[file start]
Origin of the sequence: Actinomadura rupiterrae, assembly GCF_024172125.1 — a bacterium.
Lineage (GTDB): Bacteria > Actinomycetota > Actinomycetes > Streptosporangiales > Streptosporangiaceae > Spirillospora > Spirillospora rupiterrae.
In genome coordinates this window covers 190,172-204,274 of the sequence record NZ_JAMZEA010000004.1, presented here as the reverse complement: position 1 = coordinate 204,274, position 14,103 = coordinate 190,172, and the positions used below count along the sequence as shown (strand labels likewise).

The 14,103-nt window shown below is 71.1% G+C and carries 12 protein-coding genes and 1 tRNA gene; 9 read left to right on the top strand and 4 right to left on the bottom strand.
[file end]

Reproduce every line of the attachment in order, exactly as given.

Origin of the sequence: Actinomadura rupiterrae, assembly GCF_024172125.1 — a bacterium.
Lineage (GTDB): Bacteria > Actinomycetota > Actinomycetes > Streptosporangiales > Streptosporangiaceae > Spirillospora > Spirillospora rupiterrae.
In genome coordinates this window covers 190,172-204,274 of the sequence record NZ_JAMZEA010000004.1, presented here as the reverse complement: position 1 = coordinate 204,274, position 14,103 = coordinate 190,172, and the positions used below count along the sequence as shown (strand labels likewise).

The 14,103-nt window shown below is 71.1% G+C and carries 12 protein-coding genes and 1 tRNA gene; 9 read left to right on the top strand and 4 right to left on the bottom strand.